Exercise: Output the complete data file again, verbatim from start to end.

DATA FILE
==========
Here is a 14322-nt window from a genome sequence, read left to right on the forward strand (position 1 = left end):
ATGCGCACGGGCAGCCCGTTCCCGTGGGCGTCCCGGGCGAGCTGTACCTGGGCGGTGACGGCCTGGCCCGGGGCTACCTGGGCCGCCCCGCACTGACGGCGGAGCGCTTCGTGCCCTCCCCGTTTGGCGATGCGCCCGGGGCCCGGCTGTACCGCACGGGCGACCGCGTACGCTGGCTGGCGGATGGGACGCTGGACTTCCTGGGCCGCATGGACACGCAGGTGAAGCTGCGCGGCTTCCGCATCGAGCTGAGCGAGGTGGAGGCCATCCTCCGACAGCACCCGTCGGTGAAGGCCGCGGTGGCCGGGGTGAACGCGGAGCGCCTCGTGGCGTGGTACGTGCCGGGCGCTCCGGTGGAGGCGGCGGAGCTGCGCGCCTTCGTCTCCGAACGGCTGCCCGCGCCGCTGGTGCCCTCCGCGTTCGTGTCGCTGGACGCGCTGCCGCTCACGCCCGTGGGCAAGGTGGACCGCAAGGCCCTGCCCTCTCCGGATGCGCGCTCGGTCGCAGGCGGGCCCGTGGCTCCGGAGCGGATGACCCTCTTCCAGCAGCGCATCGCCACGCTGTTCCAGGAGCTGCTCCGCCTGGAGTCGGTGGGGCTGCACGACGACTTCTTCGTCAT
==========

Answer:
Here is a 14322-nt window from a genome sequence, read left to right on the forward strand (position 1 = left end):
ATGCGCACGGGCAGCCCGTTCCCGTGGGCGTCCCGGGCGAGCTGTACCTGGGCGGTGACGGCCTGGCCCGGGGCTACCTGGGCCGCCCCGCACTGACGGCGGAGCGCTTCGTGCCCTCCCCGTTTGGCGATGCGCCCGGGGCCCGGCTGTACCGCACGGGCGACCGCGTACGCTGGCTGGCGGATGGGACGCTGGACTTCCTGGGCCGCATGGACACGCAGGTGAAGCTGCGCGGCTTCCGCATCGAGCTGAGCGAGGTGGAGGCCATCCTCCGACAGCACCCGTCGGTGAAGGCCGCGGTGGCCGGGGTGAACGCGGAGCGCCTCGTGGCGTGGTACGTGCCGGGCGCTCCGGTGGAGGCGGCGGAGCTGCGCGCCTTCGTCTCCGAACGGCTGCCCGCGCCGCTGGTGCCCTCCGCGTTCGTGTCGCTGGACGCGCTGCCGCTCACGCCCGTGGGCAAGGTGGACCGCAAGGCCCTGCCCTCTCCGGATGCGCGCTCGGTCGCAGGCGGGCCCGTGGCTCCGGAGCGGATGACCCTCTTCCAGCAGCGCATCGCCACGCTGTTCCAGGAGCTGCTCCGCCTGGAGTCGGTGGGGCTGCACGACGACTTCTTCGTCAT